Androgen resistance in genetic males occurs when gonadotropins and testosterone are normal, but the physiological androgen response in androgen target organs is absent or decreased. In androgen-dependent target tissues two main defects may be found: 1) defective testosterone metabolism (5 alpha-reductase type 2 deficiency) and 2) anomalies in androgen receptors (androgen insensitivity syndrome (AIS)). The clinical manifestations of these defects vary from subjects with female external genitalia to subjects with mild forms of impaired masculinization. In particular, in the complete form of AIS (CAIS) the phenotype is feminine, and in the partial form (PAIS) the external genitalia are ambiguous with an extremely variable phenotype. The diagnosis requires clinical, hormonal, genetic, and molecular investigation for appropriate gender assignation and treatment. In AIS, cloning of androgen receptor cDNA using the polymerase chain reaction, denaturing gradient gel electrophoresis, and nucleotide sequencing have enabled a variety of molecular defects in the androgen receptor to be identified. The complexity of phenotypic presentation of AIS probably reflects the heterogeneity of androgen receptor gene mutations, but to date a relationship between genotype/phenotype has been difficult to establish, with the same point mutation reported to be associated with different phenotypic expressions. Other factors must therefore also contribute to the clinical presentation of AIS, although none have yet been identified Establishing the functional consequences of androgen receptor mutations in in vitro systems and correlating them with clinical presentation may ultimately provide an explanation for the variable clinical presentation of AIS and perhaps enable prediction of the response to androgen therapy in infants with PAIS.

A clinician looks at androgen resistance

GHIRRI, PAOLO;BOLDRINI, ANTONIO;
1996

Abstract

Androgen resistance in genetic males occurs when gonadotropins and testosterone are normal, but the physiological androgen response in androgen target organs is absent or decreased. In androgen-dependent target tissues two main defects may be found: 1) defective testosterone metabolism (5 alpha-reductase type 2 deficiency) and 2) anomalies in androgen receptors (androgen insensitivity syndrome (AIS)). The clinical manifestations of these defects vary from subjects with female external genitalia to subjects with mild forms of impaired masculinization. In particular, in the complete form of AIS (CAIS) the phenotype is feminine, and in the partial form (PAIS) the external genitalia are ambiguous with an extremely variable phenotype. The diagnosis requires clinical, hormonal, genetic, and molecular investigation for appropriate gender assignation and treatment. In AIS, cloning of androgen receptor cDNA using the polymerase chain reaction, denaturing gradient gel electrophoresis, and nucleotide sequencing have enabled a variety of molecular defects in the androgen receptor to be identified. The complexity of phenotypic presentation of AIS probably reflects the heterogeneity of androgen receptor gene mutations, but to date a relationship between genotype/phenotype has been difficult to establish, with the same point mutation reported to be associated with different phenotypic expressions. Other factors must therefore also contribute to the clinical presentation of AIS, although none have yet been identified Establishing the functional consequences of androgen receptor mutations in in vitro systems and correlating them with clinical presentation may ultimately provide an explanation for the variable clinical presentation of AIS and perhaps enable prediction of the response to androgen therapy in infants with PAIS.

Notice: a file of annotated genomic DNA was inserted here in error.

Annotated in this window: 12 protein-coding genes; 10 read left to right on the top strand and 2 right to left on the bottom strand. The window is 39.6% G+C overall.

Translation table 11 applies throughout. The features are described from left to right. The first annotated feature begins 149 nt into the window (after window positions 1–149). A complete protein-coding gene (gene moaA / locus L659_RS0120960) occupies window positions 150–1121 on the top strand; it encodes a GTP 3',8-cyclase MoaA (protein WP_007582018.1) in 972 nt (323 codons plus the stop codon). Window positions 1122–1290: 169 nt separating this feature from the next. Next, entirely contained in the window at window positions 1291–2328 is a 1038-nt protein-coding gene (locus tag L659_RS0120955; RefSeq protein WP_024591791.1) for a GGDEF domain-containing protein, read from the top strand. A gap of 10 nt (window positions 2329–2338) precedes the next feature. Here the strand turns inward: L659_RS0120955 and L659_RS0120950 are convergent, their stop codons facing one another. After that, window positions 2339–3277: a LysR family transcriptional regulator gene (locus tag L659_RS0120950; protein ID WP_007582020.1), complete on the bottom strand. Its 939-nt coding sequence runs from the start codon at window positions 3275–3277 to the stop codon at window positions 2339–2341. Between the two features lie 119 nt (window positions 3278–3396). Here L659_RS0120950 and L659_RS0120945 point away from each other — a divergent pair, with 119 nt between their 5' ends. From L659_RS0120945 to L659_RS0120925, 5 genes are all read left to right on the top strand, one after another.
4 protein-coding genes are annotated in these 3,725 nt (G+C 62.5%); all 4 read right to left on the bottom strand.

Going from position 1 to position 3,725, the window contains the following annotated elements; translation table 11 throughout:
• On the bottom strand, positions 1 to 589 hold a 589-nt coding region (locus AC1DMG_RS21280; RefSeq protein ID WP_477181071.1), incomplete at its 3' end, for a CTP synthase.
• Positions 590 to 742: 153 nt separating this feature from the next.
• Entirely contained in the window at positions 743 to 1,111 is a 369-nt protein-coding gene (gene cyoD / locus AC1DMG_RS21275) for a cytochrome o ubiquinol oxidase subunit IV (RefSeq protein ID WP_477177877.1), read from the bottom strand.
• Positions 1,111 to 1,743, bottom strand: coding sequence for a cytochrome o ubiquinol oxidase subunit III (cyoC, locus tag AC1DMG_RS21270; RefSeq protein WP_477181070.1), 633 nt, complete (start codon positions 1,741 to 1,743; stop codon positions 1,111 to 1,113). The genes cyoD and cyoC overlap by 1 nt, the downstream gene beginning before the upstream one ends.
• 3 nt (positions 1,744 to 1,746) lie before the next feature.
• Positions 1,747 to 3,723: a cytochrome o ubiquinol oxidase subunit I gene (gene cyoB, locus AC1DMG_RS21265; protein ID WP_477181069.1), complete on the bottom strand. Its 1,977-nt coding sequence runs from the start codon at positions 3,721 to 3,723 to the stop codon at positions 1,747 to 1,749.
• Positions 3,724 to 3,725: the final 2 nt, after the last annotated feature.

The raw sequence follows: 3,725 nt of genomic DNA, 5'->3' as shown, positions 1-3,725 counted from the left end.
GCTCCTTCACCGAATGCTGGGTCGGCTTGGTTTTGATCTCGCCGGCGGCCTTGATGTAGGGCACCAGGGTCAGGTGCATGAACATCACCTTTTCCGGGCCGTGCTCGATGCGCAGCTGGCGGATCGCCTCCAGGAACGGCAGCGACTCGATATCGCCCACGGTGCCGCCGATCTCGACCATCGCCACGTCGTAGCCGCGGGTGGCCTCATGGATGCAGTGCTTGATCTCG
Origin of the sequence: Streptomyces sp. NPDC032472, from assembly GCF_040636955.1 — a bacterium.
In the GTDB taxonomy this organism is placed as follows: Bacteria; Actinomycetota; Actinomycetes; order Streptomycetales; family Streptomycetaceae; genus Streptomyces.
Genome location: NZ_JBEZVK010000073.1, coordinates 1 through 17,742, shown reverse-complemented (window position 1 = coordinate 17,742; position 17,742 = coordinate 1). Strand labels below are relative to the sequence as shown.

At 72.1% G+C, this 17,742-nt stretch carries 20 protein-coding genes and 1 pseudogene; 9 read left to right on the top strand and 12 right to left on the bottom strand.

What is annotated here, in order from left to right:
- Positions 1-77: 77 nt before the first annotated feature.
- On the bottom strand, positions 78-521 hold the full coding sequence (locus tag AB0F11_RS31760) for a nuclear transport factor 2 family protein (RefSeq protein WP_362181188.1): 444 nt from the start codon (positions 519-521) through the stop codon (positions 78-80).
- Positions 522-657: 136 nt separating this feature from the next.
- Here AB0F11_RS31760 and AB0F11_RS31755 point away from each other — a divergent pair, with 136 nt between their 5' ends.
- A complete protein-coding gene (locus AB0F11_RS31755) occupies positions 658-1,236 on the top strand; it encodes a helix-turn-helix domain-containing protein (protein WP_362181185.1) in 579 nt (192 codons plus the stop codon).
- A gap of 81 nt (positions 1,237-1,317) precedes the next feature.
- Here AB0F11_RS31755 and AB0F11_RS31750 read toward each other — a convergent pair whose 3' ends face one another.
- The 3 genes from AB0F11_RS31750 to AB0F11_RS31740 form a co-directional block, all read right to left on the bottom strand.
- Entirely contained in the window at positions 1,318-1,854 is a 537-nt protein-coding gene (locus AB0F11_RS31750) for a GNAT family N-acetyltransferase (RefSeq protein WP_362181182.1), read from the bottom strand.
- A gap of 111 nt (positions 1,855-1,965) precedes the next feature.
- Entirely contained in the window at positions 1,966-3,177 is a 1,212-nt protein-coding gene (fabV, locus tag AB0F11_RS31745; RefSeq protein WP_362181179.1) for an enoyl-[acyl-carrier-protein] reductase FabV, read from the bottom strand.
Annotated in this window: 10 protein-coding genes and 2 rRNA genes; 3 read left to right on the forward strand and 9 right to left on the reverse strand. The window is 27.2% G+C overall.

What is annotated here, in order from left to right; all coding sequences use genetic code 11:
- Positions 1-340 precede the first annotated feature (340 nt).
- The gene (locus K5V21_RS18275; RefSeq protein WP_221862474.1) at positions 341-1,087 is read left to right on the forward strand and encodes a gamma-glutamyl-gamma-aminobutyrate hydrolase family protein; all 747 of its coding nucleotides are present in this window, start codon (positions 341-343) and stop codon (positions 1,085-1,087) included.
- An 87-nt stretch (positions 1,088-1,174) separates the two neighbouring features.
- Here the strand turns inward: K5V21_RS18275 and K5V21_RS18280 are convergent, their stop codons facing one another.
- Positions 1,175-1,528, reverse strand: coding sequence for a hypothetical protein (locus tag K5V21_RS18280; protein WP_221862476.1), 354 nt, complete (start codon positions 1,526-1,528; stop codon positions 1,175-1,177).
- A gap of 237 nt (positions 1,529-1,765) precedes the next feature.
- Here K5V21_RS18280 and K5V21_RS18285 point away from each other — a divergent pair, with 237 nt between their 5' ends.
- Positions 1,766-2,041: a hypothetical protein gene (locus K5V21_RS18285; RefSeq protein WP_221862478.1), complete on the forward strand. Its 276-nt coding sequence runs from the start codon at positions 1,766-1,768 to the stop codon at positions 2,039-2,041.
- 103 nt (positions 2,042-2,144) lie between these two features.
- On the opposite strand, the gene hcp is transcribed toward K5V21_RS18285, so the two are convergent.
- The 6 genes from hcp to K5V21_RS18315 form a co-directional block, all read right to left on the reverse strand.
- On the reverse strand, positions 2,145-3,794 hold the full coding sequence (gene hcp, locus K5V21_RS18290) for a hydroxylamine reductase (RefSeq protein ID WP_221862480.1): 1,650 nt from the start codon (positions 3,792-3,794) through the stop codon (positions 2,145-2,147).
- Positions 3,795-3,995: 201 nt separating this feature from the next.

Balducci, R; Ghirri, Paolo; Brown, Tr; Bradford, S; Boldrini, Antonio; Boscherini, B; Sciarra, F; Toscano, V.
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Utilizza questo identificativo per citare o creare un link a questo documento: http://hdl.handle.net/11568/198551
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